An amazingly bombastic concept album about the Apocalypse of St. John seen as a rock spectacle. Demis Roussos wails the lyrics in a frantically operatic falsetto, while the band pound fiercely through Vangelis' furiously complex music. It certainly has its moments, but the entire set eventually becomes too overwhelming to sit through.
- Steven McDonald (All Music Guide)
Costas Ferris wrote a concept book for the "666" album: Saint John's "Revelation" (The Apocalypse as they call it in Greek), and this subject had to be seen through the culture of the sixties.
A big circus Troupe, giving a big circus Show, based on the Apocalypse. Acrobats, dancers, tumbelines, elephants, tigers and horses. Of course, the reference to the "Beatles" "Sgt Peppers" is obvious.
While the show goes on, light and sound effects in all their glory, something is happening outside the circus tent. It is the real revelation disaster going on, staged by God himself.
The audience believes that what is happening outside, is part of the show. But the narrator, who understands that something strange is happening, gets hysterical.
At the end the big tent disappears. and the two "shows" unite, in a great battle between Good and Evil, between the real Revelation-End-of the-World, and the its staged representation.
* (note from Costas Ferris) The term "book" (usually "book and lyrics") is used by the writers and lyricists of the American Musical, to translate the Italian Opera and Ballet term of "libretto". It consists of a minimal description of the stage action, possibly recited text (recitativi), and lyrics for the "arias" ("songs"). It all comes from the aesthetics of the Rinucini Camerata in Florence, 16th century, for the revival of the ancient Greek drama (tragedy), that created the first Operas ("Euridice", "Orpheus" etc.)
"Tommy" was the first attempt to create a "rock opera", inventing a new structure, where the action does not have a theatrical (dramatic) continuity, but it is described by successive "songs" (arias), who describe different point of view narrations. Kit Lambert, the producer of "Tommy", was the son of the classic music composer Constant Lambert, and he was my (Costas) friend since 1963. The fact that we were both movie-professionals (Kit was the Unit Manager in the film "The Moonspinners", where I was assistant director), I believe had it's impact on both, "Tommy" and "666".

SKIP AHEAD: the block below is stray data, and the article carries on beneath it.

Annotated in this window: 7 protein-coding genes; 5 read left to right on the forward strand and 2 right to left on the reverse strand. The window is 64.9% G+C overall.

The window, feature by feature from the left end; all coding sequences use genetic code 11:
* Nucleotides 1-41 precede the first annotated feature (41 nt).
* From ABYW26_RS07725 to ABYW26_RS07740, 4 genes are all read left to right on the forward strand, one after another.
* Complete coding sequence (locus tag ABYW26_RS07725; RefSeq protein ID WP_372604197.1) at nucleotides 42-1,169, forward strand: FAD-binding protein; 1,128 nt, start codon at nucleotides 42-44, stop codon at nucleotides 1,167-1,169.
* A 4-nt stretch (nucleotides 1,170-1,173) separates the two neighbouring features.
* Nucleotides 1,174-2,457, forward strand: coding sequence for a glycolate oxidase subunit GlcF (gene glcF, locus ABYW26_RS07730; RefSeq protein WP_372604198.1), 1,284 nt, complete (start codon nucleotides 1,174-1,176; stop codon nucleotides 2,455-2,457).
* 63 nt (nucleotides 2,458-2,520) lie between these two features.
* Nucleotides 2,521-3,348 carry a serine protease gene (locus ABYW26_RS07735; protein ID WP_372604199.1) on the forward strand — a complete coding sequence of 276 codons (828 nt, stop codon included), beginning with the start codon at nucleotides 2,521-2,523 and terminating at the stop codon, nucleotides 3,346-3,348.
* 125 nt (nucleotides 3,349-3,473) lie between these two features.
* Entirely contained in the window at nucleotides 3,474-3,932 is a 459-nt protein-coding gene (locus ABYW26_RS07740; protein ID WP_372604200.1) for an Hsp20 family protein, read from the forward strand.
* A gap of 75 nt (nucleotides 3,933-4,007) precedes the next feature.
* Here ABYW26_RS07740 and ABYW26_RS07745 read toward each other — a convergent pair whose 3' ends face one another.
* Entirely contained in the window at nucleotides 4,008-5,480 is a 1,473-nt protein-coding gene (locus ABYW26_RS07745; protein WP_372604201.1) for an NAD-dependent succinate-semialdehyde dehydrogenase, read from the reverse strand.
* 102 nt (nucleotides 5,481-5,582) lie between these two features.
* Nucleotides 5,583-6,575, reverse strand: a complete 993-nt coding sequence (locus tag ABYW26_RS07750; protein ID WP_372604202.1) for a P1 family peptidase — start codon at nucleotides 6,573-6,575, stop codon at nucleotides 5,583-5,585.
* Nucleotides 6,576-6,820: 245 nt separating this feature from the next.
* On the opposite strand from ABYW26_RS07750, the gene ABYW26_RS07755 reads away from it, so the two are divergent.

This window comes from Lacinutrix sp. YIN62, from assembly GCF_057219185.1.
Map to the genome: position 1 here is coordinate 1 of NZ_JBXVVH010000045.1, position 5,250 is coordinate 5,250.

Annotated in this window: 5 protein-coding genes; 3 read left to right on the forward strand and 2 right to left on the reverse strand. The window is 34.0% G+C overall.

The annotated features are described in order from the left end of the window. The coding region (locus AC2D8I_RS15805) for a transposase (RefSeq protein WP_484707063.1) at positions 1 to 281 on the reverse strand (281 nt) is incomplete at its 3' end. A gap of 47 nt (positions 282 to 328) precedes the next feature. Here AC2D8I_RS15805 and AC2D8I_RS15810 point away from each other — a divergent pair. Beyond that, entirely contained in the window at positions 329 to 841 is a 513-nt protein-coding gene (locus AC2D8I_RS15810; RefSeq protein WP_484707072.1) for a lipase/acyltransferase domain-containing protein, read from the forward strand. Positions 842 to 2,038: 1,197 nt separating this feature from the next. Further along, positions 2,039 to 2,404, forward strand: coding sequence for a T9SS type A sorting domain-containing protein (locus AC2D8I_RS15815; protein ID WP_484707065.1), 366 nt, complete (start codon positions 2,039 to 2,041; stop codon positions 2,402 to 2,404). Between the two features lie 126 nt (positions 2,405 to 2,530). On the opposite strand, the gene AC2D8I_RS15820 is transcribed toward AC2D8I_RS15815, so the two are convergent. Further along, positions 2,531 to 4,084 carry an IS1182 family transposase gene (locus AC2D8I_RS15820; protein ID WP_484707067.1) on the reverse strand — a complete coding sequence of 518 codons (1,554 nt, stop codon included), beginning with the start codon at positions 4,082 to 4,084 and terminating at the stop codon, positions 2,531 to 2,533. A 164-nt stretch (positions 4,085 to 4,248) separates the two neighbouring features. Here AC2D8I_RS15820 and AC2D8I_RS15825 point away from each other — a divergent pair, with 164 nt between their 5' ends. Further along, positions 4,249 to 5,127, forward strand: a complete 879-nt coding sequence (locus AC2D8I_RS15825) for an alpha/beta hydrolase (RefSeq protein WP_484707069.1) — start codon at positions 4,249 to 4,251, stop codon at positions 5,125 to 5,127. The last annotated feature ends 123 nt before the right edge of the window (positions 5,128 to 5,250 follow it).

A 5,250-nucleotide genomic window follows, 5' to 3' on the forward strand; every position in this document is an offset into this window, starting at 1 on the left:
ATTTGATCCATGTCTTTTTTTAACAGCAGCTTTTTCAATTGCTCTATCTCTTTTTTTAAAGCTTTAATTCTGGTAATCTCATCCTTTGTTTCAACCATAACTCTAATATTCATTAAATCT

The source of "666" being the Apocalypse of John, that is a religious (oriented) book, made me (Costas)choose the term of "oratorio" (Rock Oratorio). The first "Oratorio" in history, was "Rapresentazione di Anima e di Corpo" by Emilio di Cavalieri, 1600, some months before the first opera by Caccini. Di Cavalieri himself in his letters insists that it is the first opera ever created, but the religious essence of his work and the static evolution of his "drama", imposed the term of "oratorio" instead.
The narration of "666" meant to be looser than "Tommy", but more rigid and strict than "Sgt Pepper's", so I (Costas) (sort of) "invented" the term of "concept book", that became a "concept album". That also was not my original idea, because in the early 1960s, the famous Greek composers Hadjidakis, Theodorakis and others, had already created a series of records with a main central theme for all the songs. They had called this form "cycle of songs".
So, I wrote the lyrics of the songs, based on a sort of written design, also using the "time-puzzle" narration of films such as "Intolerence", "Citizen Kane", "Rashomon", "The Killing" (Kubrick's) and so on.